Weekly Shiritori #4

Last week’s post was about Shikoku (しこく / 四国), so this week I need to start with く (ku). I didn’t get any suggestions from anyone this week, so I decided to be a bit old-school and search through the Kodansha Encyclopedia of Japan which is in my office to get some inspiration. In the end, I decided to write about…

Kumihimo (くみひも / 組紐)

(Image source)

The word ‘kumihimo‘ literally means ‘gathering of threads’, and it is the word for the traditional Japanese craft of braiding, and also the braided cords themselves. Many different fibres can be used to create a kumihimo braid, although silk is the traditional choice. According to the Kodansha Encyclopedia of Japan, “The number of component strands runs from four to several hundred, with each strand consisting of from twenty to more than two-hundred fine silk threads. Kumihimo is traditionally used as trim for amulet cases, ritual banners, priestly vestments, wrappings for sword hilts, and in armor as lacing, trim, shoulder straps, and belts. Today, well-dressed women use it in the form of the obidome, a decorative as well as functional band worn on obi.”  (Kodansha Ltd, First Edition, 1983)

In the image below you can see some strings tied over the obi (the thick fabric band wrapped around the woman’s middle), and an ornament decorated with flowers. The ornament is a kind of obidome, and the narrow braided belt is an obijime. Obijime are made using the kumihimo technique.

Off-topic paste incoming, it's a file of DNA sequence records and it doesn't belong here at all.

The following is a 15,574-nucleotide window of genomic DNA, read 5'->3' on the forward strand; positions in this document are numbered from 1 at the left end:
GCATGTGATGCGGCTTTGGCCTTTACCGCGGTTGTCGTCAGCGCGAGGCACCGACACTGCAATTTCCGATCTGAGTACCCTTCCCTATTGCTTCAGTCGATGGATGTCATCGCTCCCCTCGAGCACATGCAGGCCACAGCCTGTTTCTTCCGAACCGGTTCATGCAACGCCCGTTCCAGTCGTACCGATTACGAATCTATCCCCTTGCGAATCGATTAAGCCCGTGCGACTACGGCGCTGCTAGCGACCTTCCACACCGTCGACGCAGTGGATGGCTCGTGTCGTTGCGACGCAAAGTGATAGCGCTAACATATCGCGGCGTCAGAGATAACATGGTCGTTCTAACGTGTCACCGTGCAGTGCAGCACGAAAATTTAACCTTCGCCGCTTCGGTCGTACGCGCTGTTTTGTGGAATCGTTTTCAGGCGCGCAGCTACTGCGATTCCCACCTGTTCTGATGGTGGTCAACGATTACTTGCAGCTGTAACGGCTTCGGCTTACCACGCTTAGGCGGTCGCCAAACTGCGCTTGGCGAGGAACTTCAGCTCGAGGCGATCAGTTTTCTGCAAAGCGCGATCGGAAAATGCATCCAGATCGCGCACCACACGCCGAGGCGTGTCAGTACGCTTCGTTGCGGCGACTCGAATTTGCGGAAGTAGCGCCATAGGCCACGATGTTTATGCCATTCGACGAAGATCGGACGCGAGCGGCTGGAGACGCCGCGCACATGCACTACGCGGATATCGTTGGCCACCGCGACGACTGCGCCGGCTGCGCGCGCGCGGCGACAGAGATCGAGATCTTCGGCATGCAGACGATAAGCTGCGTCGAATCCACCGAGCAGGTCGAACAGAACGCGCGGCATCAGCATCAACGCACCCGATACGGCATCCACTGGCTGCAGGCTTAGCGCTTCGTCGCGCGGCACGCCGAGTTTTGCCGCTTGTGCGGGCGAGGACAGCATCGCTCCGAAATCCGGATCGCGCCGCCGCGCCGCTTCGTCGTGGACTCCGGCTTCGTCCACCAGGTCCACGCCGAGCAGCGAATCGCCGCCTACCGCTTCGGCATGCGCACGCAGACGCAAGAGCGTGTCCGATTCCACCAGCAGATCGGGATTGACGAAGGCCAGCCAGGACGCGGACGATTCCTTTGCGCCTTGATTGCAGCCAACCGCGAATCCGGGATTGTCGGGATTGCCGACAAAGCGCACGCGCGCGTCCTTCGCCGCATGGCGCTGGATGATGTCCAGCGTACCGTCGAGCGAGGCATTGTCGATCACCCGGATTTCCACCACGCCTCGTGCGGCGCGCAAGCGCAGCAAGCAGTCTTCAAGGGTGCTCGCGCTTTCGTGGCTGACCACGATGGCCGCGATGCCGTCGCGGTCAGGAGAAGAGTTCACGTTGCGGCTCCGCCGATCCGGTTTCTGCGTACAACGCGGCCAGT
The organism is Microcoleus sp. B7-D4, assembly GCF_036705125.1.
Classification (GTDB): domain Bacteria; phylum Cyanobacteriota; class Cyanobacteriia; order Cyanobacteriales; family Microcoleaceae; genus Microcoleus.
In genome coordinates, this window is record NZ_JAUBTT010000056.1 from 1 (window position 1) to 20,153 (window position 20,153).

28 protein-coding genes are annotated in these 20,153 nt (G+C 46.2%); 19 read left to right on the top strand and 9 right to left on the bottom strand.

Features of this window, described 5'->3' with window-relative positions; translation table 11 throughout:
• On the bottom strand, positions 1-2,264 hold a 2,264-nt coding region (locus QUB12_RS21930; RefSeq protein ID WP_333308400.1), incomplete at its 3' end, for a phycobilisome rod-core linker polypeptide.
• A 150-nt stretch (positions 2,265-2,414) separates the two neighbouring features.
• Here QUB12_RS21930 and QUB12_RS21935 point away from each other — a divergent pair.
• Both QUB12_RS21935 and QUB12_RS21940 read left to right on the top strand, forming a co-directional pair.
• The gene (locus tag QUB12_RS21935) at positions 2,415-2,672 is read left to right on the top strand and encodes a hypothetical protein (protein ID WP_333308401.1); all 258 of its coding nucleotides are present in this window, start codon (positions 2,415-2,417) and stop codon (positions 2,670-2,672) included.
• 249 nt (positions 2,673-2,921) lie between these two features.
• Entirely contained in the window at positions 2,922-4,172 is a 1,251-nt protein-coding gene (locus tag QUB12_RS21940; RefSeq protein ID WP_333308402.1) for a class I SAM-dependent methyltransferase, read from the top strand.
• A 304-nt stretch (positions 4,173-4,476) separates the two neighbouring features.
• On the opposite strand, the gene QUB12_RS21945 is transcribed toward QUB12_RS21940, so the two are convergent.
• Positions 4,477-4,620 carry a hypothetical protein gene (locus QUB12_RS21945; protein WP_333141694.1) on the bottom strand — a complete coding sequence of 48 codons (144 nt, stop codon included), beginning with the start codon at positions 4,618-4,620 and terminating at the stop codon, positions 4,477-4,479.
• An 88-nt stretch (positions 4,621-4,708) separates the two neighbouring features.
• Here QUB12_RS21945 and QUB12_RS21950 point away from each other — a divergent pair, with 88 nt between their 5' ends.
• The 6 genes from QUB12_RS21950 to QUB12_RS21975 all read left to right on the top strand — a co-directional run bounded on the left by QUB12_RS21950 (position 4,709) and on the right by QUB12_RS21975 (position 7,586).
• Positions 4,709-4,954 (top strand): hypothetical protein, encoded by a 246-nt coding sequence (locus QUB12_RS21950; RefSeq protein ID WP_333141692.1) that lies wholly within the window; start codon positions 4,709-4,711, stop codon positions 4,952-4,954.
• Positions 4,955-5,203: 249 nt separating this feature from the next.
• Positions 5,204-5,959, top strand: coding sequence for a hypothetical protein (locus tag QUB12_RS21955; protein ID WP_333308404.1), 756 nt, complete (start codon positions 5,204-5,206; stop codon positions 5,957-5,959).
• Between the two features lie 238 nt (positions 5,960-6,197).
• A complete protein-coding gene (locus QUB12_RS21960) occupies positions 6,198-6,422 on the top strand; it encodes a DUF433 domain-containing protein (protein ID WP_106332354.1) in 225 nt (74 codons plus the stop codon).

There are many different ways of braiding in the kumihimo style. Sometimes the braids will be flat, other times they will be round. Traditionally, leaded wooden bobbins are used in the making of kumihimo. Various devices are used: marudai (circular-top stool) (below), kakudai (square-top stool with overhead device), takadai (sit-in interlace loom), or ayatakedai (warp interlink loom).

(Image source)

Nowadays, a firm but flexible plastic disk with notches is used.

(Image source)

According to Hand made News, “It is becoming more and more common to see Kumihimo braids in jewellery creations. They make fabulous necklaces to hang ornate pendants off, as they are durable and can be customised however the creator wants, and can therefore be matched to the pendant, without distracting too much from the pendant.” Here’s an example of a bracelet:

(Image Source)

If you’re interested in trying out a bit of kumihimo, why not check out Japan Crafts’ Kumihimo Japanese Braiding Kit which is only £12.

Kumihimo (くみひも) ends with も (mo), so next week I will be looking for a noun beginning with “mo”. If you have any suggestions, please leave them below! And, don’t forget, no words ending in ん!  (^_^)v

☆★☆ SPECIAL ANNOUNCEMENT☆★☆

Haikugirl’s Japan will be down for maintenance all day on Saturday 28th January. I’ll be back by Sunday with a whole new fresh and clean look, so please make sure to stop by! よろしくおねがいします!

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